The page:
Most people enjoy the satisfaction that comes from squeezing or picking at an infuriating zit
But watching extremely graphic videos of other people doing the same? Not all of us are into that.
However, there is a growing online community whose idea of a fun pastime is binge-watching extraction videos
Here’s a video of a blackhead extraction with over 34 million views, something a fellow popper might enjoy watching
Warning: It’s not recommended you watch this unless you’re 100% sure you have the stomach for it!
This video was made by trained dermatologist, Dr. Sandra Lee. She runs one of the most popular pimple popping channels on YouTube and goes by the name Dr. Pimple Popper.
She uploads videos every single day, each featuring some sort of procedure. These can range from blackhead extractions to cyst removals to earwax extraction and to, of course, pimple popping.
If you can't bear to watch one without feeling last night's dinner come back up, you're not alone. But you're not in the majority either. People absolutely love these videos!
The following are comments from the above video that probably best summarise how lovers of the genre feel.
So why exactly do some people find so much satisfaction with these videos?
It turns out that there are some actual scientific explanations.
1. People know they aren’t supposed to pop their own pimples
People generally know that they aren't supposed to pop pimples on their own. It's common knowledge that if you don't do it properly, it's likely that you will leave a scar and increase the risk of the pimple becoming infected. This could turn your pimple turn into a cyst, which is a whole lot worse. And while many people find the satisfaction of popping their nuisance pimples too satisfying to give up completely, many do try their best to resist the urge.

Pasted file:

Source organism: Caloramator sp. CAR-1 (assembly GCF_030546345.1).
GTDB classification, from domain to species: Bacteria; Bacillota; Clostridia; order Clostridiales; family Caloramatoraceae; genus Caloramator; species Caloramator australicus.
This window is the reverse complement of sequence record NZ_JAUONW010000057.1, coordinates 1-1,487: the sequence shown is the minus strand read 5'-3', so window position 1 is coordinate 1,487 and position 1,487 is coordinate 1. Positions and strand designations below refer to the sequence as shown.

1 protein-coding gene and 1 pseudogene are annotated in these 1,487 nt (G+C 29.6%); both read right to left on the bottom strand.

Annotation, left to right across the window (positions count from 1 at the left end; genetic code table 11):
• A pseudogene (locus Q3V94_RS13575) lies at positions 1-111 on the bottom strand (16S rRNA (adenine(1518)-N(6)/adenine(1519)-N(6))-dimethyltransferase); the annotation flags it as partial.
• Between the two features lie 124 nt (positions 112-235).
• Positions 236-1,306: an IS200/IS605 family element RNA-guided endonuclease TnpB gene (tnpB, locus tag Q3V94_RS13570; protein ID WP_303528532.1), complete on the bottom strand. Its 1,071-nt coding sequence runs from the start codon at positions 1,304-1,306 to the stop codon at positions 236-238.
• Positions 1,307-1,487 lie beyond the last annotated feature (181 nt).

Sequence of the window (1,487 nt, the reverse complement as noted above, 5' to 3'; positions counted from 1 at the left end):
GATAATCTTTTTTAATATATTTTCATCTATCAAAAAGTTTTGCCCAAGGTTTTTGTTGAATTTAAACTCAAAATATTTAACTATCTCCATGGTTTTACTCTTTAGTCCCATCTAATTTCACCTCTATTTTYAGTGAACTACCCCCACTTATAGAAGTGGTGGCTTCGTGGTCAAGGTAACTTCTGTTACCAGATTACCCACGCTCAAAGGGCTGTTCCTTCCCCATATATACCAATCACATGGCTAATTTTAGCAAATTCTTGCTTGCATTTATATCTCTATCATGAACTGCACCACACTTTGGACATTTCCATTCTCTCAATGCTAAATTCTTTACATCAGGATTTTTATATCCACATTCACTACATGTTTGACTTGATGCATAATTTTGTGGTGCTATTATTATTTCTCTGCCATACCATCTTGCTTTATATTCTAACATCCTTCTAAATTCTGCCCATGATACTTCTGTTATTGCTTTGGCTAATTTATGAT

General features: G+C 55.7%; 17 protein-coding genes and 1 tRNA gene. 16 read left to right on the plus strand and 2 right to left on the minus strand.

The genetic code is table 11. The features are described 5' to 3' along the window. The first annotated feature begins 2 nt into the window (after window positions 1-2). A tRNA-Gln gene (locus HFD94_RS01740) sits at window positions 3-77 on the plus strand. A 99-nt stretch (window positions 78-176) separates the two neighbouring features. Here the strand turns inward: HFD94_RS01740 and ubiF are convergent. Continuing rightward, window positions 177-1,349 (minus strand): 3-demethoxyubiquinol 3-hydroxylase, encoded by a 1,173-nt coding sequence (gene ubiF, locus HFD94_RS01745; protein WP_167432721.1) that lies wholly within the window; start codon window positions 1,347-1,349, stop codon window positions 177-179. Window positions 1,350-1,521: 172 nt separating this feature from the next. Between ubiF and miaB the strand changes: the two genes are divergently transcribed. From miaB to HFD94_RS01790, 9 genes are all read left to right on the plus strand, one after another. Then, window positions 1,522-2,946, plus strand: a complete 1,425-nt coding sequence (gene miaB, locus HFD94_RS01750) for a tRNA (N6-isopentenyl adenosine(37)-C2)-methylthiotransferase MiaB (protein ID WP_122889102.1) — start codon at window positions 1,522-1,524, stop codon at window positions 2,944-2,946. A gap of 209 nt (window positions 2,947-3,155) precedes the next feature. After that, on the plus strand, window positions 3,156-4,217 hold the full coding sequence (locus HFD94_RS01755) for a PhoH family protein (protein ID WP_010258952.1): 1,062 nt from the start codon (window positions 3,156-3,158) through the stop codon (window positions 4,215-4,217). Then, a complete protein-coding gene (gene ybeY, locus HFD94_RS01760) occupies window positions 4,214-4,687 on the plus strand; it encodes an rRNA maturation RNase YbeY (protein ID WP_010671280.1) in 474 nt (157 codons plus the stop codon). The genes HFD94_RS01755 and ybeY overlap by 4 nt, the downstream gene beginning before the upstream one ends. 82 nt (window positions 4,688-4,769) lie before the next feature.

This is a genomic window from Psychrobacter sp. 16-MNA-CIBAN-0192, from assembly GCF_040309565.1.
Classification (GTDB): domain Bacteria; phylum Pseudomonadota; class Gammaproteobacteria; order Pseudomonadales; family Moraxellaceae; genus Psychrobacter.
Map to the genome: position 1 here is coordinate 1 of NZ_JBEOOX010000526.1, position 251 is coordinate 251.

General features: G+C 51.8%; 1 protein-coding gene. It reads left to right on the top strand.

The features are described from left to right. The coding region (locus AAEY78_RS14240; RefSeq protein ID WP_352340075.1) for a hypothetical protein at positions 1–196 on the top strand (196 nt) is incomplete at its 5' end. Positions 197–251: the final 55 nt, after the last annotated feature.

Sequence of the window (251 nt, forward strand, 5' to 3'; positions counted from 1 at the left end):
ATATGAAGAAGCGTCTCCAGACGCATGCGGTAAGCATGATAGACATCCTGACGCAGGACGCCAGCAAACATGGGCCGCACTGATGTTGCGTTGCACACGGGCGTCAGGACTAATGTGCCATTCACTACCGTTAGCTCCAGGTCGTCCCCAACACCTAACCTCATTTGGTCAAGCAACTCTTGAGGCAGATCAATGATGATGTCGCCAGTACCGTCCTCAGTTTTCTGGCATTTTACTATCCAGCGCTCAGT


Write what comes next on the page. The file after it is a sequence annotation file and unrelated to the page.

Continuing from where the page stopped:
For these strong-willed people, determined to keep their hands away from their face, pimple popping videos help them get the satisfaction they want without actually popping their own pimples. Wannabe poppers can fulfill their desire to clean their face by living vicariously through someone else.
This is why some dermatologists actually see these videos as a good thing. They'd rather their patients get their popping fix without doing any actual popping.
It's a pretty similar concept to people who use mukbang videos as a dieting tool.
2. People generally like seeing bad, ‘painful’ things happen to others, not them
It is no surprise that people like watching or hearing about bad things, as long as they themselves are far enough from the danger.
Nina Strohminger, author of The Hedonics of Disgust, explains that we tend to have a need to want to have bad experiences, but don't actually want to go through with it. She says, "Negative sensations are interesting, particularly when you're in a context where they can't hurt you. You're probably not going to step in dog sh*t just for the experience, but maybe you'd click on a link to watch someone else doing it."
It makes a lot of sense when you think about it. Many of us loved the movie 'IT', but that doesn't mean we'd ever want to be dragged into a drain by a child-eating clown.
For whatever reason, some of us might have an unexplainable urge deep down inside of us to do the things in these videos even though we know it's not something we really want.
3. Grooming is rooted in us biologically. There’s a sense of satisfaction that comes from it!
Grooming ourselves, and each other, is evolutionarily ingrained in us. It's very common to see primates grooming one another all the time.
Carol Mathews, a professor at the University of California, San Francisco, says, "Animals groom each other and pick off fleas and mites. Humans probably did that, too, thousands of years ago. And watching someone else groom themselves may be comforting on a deep level."
Our brain naturally produces urges to remove bumps from our skin since there's a chance they could be parasites or infections. And when you do give in to these urges (e.g. pop a huge zit), your brain releases a bunch of happy chemicals to reward you. In your animalistic brain, popping pimples is a good thing, whether it’s your pimple or someone else’s.
Confirming this, viewers of pimple popping videos often describe a sense of pleasure and calmness after seeing the effects of squeezing a zit or extracting a blackhead. And it is the craving to experience that pleasure again that keeps them coming back.
So don't judge your friends too harshly for their pimple popping binges